Cancer services in Wales
Cancer Research UK wants to see improvements in cancer services throughout the UK. We commissioned the Institute of Health and Wellbeing at the University of Glasgow to explore the ‘state’ of cancer services in Wales.
The report of this research Where next for cancer services in Wales? shows cancer outcomes in Wales have improved in recent years: half of all people diagnosed with cancer live for five years after diagnosis. But outcomes could be better.
More people in Wales are being affected by cancer and services need to be able to respond to this increasing demand. Our projection suggests there will soon be more than 20,000 cancer cases each year in Wales.
Since 2012, cancer services in Wales have been guided by the Welsh Government’s Cancer Delivery Plan. This comes to an end in 2016 and a successor strategy is being developed. Our report calls on the Welsh Government to capitalise on this opportunity and ensure the new strategy sets out ambitious, clear goals for the coming years.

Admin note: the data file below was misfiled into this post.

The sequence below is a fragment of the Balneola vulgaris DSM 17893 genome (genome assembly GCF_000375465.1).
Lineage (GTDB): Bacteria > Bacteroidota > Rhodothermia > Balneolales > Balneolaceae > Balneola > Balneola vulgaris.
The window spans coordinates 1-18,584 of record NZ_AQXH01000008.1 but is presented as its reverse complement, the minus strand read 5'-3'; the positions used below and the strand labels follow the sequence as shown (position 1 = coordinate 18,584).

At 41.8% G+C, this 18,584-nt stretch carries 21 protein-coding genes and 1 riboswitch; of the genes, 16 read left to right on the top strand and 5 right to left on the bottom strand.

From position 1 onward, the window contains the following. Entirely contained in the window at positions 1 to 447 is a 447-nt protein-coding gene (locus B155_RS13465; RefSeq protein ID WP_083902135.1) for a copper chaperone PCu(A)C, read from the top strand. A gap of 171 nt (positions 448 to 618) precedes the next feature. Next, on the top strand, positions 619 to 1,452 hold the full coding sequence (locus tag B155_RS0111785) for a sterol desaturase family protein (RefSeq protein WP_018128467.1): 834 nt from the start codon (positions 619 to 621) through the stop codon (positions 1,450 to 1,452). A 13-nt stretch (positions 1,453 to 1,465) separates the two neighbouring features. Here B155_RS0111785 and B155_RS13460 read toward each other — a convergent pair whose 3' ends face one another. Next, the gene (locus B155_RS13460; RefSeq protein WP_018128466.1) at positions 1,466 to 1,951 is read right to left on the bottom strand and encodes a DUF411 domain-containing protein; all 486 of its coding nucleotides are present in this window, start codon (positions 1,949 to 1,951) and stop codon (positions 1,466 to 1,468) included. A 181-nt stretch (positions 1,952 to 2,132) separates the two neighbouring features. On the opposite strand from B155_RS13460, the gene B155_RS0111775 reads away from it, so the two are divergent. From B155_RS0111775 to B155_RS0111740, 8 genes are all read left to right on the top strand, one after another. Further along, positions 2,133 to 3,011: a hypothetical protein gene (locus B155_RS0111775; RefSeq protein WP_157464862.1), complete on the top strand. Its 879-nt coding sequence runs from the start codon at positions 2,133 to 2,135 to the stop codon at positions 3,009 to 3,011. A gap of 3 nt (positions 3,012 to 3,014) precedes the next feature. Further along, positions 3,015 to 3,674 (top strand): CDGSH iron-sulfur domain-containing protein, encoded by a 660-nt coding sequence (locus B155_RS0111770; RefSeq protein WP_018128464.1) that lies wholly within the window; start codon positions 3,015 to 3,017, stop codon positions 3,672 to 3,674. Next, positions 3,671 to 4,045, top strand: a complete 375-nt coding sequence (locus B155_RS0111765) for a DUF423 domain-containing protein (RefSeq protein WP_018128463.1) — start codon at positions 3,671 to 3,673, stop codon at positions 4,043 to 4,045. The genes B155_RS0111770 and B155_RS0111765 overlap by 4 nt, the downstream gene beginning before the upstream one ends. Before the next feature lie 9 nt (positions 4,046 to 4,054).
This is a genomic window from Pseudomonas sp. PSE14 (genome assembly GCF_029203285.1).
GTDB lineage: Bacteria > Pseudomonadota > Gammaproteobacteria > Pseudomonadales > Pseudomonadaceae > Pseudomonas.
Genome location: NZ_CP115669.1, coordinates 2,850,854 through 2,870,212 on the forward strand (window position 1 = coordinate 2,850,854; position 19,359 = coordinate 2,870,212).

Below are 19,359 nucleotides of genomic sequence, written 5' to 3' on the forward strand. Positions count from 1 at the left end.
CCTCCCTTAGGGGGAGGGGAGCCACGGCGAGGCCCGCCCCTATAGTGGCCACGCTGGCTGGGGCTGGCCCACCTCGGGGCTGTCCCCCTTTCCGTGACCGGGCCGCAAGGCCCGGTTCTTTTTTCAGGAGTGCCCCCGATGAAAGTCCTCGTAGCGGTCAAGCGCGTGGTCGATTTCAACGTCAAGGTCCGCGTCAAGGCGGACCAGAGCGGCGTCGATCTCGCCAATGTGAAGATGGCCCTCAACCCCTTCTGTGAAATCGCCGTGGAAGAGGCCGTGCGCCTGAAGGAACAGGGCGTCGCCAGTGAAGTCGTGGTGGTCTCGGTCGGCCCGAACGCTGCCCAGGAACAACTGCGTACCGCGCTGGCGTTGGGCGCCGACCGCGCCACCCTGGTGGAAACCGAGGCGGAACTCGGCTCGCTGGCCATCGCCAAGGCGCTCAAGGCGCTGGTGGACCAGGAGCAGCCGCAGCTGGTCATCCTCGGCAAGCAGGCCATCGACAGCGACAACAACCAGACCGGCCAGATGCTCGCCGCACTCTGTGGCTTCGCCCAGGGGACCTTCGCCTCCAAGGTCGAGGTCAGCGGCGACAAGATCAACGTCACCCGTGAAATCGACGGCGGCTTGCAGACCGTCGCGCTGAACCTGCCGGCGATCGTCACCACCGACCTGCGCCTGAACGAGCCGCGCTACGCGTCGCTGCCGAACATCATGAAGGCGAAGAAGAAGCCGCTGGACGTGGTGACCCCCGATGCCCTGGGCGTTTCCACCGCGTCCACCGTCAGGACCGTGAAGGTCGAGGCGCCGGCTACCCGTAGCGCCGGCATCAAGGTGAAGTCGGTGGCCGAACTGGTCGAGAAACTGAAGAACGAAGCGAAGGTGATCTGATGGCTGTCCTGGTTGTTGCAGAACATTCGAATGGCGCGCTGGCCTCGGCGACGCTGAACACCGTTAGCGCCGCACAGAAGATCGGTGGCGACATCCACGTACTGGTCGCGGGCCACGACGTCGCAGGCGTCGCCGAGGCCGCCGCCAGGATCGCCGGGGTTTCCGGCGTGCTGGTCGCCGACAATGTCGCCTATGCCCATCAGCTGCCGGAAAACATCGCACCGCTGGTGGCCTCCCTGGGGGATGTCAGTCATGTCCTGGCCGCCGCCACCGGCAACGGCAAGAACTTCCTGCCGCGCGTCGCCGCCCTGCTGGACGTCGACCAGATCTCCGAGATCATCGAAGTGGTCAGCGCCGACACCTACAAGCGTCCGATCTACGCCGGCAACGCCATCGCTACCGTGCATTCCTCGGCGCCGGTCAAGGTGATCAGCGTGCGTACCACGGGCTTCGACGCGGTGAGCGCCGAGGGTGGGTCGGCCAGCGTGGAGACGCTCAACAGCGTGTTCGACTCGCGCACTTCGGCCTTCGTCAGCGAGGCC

Our report identifies a number of recommendations which could improve the effectiveness of services and ensure the NHS can meet the needs of patients. These include:
- The Welsh Government should conduct an urgent review of the access to diagnostic tests for GPs and ensure sufficient capacity;
- Patients’ waiting times should be reported from the point at which cancer is suspected;
- A national decision-making process for Individual Patient Funding Requests should be developed to improve consistency;
- A national commissioning body for specialist treatments, including radiotherapy, would better plan and coordinate services;
- The establishment of a national dataset for chemotherapy and radiotherapy activity would support ongoing evaluation.
For more information, or if you would like to discuss this research in more detail, please contact the Policy Department: firstname.lastname@example.org
Where next for cancer services in Wales? An evaluation of priorities to improve patient care